Continued from the previous post

No longer dependent on “artist development” from record companies managing the modern equivalent of the company store, musicians now have the ability to create their own success, build their own value, maintain control of their own careers, and follow their muse. In a sense, when the changes are complete, the music business will have become the musician business.

It’s a new world of customer customization and musician empowerment, and the independence that lies at the heart of it is a fundamental characteristic of Memphis music itself.

The digital wave will inevitably wash away the vestiges of the music industry as we have known it, and with Memphis’ history of entrepreneurial leaps – whether inventing American popular music or modern international commerce – there’s no reason that our city can’t get there first and become a dominant player in music again.

Guiding Principles

Knowing this, what guiding principles should we follow?  (And some of these apply to talent generally, not just to musical talent.)

Invest in talent. It’s the mantra in the knowledge economy, and it’s especially true in Memphis, a city with a rich vein of creativity. Rather than put millions of dollars on the line for big ideas, a venture fund is needed to invest in creativity that refuses to be limited by conventional thinking or old business models.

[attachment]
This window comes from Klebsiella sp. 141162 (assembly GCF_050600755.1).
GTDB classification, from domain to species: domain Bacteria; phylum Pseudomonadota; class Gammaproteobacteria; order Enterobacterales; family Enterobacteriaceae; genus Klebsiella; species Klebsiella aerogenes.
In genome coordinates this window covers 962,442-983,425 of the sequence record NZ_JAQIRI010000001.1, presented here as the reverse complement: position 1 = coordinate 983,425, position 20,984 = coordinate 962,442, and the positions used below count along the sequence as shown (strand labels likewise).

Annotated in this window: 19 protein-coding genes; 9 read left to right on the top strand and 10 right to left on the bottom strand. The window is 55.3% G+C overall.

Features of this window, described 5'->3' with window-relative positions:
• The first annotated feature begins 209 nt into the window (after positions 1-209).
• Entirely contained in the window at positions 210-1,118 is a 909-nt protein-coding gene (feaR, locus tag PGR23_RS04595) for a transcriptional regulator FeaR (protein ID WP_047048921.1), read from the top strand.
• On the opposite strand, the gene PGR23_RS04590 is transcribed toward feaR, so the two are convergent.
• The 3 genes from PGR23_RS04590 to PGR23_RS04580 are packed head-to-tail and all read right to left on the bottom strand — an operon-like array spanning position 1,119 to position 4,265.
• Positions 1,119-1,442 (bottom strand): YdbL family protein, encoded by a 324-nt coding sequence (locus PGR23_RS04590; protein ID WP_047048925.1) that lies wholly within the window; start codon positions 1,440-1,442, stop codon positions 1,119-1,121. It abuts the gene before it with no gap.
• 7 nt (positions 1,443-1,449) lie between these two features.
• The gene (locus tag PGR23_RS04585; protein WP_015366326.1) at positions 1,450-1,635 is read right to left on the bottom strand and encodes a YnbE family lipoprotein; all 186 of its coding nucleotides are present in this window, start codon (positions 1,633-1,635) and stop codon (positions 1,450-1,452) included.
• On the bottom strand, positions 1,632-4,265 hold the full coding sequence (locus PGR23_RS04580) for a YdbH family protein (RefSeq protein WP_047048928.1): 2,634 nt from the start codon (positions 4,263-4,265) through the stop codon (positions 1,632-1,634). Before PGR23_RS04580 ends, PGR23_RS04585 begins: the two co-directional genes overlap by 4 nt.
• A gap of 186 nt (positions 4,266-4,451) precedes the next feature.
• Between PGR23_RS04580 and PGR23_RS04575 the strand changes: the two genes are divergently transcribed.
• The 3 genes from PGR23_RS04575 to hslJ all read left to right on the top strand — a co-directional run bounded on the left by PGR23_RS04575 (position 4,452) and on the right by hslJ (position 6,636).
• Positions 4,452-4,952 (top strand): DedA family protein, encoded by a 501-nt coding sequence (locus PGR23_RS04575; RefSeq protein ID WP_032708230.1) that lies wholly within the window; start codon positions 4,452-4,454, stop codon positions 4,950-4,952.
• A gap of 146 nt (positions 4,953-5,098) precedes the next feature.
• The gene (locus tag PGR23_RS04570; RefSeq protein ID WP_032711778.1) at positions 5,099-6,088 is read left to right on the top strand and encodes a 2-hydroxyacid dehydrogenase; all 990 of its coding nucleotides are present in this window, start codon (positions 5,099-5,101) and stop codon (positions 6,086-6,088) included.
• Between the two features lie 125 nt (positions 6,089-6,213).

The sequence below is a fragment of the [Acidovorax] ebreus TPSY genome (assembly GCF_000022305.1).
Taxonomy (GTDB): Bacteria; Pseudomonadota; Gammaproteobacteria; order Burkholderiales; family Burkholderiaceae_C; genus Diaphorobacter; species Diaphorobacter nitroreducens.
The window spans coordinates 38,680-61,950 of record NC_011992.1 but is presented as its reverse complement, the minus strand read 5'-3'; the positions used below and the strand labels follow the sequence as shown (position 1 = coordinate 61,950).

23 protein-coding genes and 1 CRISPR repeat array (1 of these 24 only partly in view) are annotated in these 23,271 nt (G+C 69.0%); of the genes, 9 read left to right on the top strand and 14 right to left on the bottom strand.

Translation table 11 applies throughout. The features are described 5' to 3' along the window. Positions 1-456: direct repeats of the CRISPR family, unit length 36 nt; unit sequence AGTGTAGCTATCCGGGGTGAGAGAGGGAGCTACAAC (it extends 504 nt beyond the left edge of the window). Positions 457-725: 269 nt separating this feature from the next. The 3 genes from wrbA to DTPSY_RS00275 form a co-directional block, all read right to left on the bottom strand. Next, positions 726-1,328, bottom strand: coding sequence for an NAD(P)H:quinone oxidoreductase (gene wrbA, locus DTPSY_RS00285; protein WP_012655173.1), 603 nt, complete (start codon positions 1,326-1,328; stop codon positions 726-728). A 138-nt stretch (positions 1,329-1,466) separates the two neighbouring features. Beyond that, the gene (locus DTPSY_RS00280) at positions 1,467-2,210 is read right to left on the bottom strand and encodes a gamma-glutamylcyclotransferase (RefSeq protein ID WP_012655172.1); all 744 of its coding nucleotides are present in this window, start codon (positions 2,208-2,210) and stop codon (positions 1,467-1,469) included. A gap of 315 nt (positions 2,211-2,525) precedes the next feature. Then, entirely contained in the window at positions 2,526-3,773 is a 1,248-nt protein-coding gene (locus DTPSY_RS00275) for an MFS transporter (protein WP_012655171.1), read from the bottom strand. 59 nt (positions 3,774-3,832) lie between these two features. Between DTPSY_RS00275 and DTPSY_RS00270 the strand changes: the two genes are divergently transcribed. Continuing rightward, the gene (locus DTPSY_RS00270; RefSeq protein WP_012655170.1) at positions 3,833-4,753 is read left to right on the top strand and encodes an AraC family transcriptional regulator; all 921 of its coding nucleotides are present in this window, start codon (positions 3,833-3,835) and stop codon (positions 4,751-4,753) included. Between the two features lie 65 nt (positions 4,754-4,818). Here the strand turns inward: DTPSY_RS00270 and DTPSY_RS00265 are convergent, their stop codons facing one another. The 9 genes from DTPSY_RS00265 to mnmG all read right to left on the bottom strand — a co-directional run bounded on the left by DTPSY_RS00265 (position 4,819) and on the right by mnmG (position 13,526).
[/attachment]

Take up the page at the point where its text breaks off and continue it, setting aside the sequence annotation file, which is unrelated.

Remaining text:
Empower bottom-up solutions. Memphis’ history shows that top-down programs find little traction with musicians known for their independence. (Required reading: the Chips Moman file in the Memphis Room of the Central Library.)

Create musician-centric strategies. With the Music Commission swinging for the fences, musicians often feel like afterthoughts. There is the widespread suspicion that music initiatives aren’t about musicians, but an agenda thrust upon them. Successful strategies need to be defined simply – whether they put money in the pocket of local musicians.

Make Memphis music ubiquitous. Our music should be the thread that weaves together the fabric of the city. When people dial the mayor’s office in Seattle, they hear local bands, and the city website even offers information about bands, their web links, and podcasting subscriptions. That would be a start, but we’ll know we’ve succeeded when our music finally greets people at Memphis International Airport.

Make music a key part of a larger creative worker strategy. Rather than treat music as another economic development program, it should be a way to unleash the creativity that is an innate part of Memphis’ psyche and create the vibrancy that makes cities appealing to knowledge workers.

Pursue distinctiveness as a competitive advantage. There is a proven economic advantage in difference, and in recent CEOs for Cities’ research of the 50 largest cities about talent, innovation, distinctiveness, and connectivity, Memphis scores highest on distinctiveness. In the report’s “Weirdness Index,” Memphis is #19, and if Memphis wants to emulate Austin in anything, it should be its “Keep Austin Weird” campaign.

Make music strategies transparent. Programs of the Music Commission and Music Foundation have been dragged down by turf issues, questions about priorities, and lack of dependable communication and involvement with government and community organizations. Yes, it’s a lot of trouble, but ultimately, success depends on it.  The silos are way too prevalent in Memphis’s economic development strategies and programs, and it’s a big reason that everyone talks about the importance of talent but without doing much to address it.